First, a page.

While there are many things that distinguish American employment law from that of other modern democracies — including, for example, the lack of a “code” or a cohesive set of laws, the dichotomy between “labor” and “employment” laws, and the interrelationship between health insurance and employment law — the thing that most distinguishes American employment law is the “at-will” doctrine.
For lawyers, in-house or firm, a client’s alleged involvement in human trafficking or modern slavery can be devastating not only to the client, but also to the in-house lawyer’s position and the reputation of the lawyer’s firm.
Human rights are increasingly the subject of a range of requirements under both “hard” law — such as the mandatory obligations promulgated by governments regarding conflict mineral restrictions, forced labor prohibitions, and supply chain management under, e.g., Dodd-Frank in the U.S., the Modern Slavery Act in the UK, and the Corporate Duty of Vigilance Law in France — and “soft” law, which covers more jussive norms established by industry, civil society, etc. (e.g. the United Nations Guiding Principles on Business and Human Rights or the private corporate governance of organizations such as the International Council on Mining and Minerals). New legal standards continuously develop, such as with current calls for the recognition of environmental rights within the field of human rights.
In the past, U.S. and Canadian courts have not been receptive to litigation of human rights issues solely related to plaintiffs who are neither citizens of nor located in either country.
In the United States, we are preparing for a very different Thanksgiving celebration than normal. However, while our gatherings may be more limited, we need to not forget the central theme of Thanksgiving.
One of the parlor games that labor and employment specialists engage in is to try to guess what a new and incoming administration will mean for our area of practice.
To date, seven countries have adopted justice and accountability sanction laws usually referred to as Magnitsky Acts. The United States has its own global version of the Magnitsky sanction regime.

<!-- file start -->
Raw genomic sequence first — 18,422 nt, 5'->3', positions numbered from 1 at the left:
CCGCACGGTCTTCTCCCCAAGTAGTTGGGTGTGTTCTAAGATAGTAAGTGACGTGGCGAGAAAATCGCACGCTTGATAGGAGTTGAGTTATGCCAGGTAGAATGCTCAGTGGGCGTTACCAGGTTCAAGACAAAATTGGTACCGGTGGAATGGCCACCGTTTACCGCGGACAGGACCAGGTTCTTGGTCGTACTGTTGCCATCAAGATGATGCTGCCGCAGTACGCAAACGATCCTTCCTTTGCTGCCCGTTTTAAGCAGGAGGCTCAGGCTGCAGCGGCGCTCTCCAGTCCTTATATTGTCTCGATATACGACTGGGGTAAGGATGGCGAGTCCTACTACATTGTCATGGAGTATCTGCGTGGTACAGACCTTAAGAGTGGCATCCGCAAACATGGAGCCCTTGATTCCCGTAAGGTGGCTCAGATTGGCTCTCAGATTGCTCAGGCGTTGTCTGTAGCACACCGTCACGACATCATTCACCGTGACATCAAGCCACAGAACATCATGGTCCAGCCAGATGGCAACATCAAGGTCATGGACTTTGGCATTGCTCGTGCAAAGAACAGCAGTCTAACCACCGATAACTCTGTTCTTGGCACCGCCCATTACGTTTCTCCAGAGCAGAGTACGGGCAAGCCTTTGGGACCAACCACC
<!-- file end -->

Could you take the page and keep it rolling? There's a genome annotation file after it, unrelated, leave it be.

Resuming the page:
Time will tell whether the current pandemic will result in a significant long-term shift towards remote working, but in the short- and medium-term, employers continue to grapple with issues that arise with employees working from home.
As the United Kingdom winds down the furlough scheme (under which the UK government funded 80% of furloughed employees’ salaries up to a capped amount), employers are looking at next steps, including cost-cutting measures such as reducing the size of their workforces.
The rapidly increasing importance of a company’s environmental, social and governance (ESG) performance to its business value, has been a critical trend leading into 2020.
Managing furloughs and layoffs in different countries has always been a challenge for U.S. employers who are often surprised to learn that no-cause layoffs in foreign countries are either illegal or trigger substantial statutory severance requirements.
Though my primary job is to provide legal advice, during the last several months, I have often found myself providing emotional support to my friends in human resources and corporate law departments who have been charged with conducting layoffs or furloughs at their companies. While it is never easy to terminate someone, it is especially hard to terminate long-term, well-performing employees.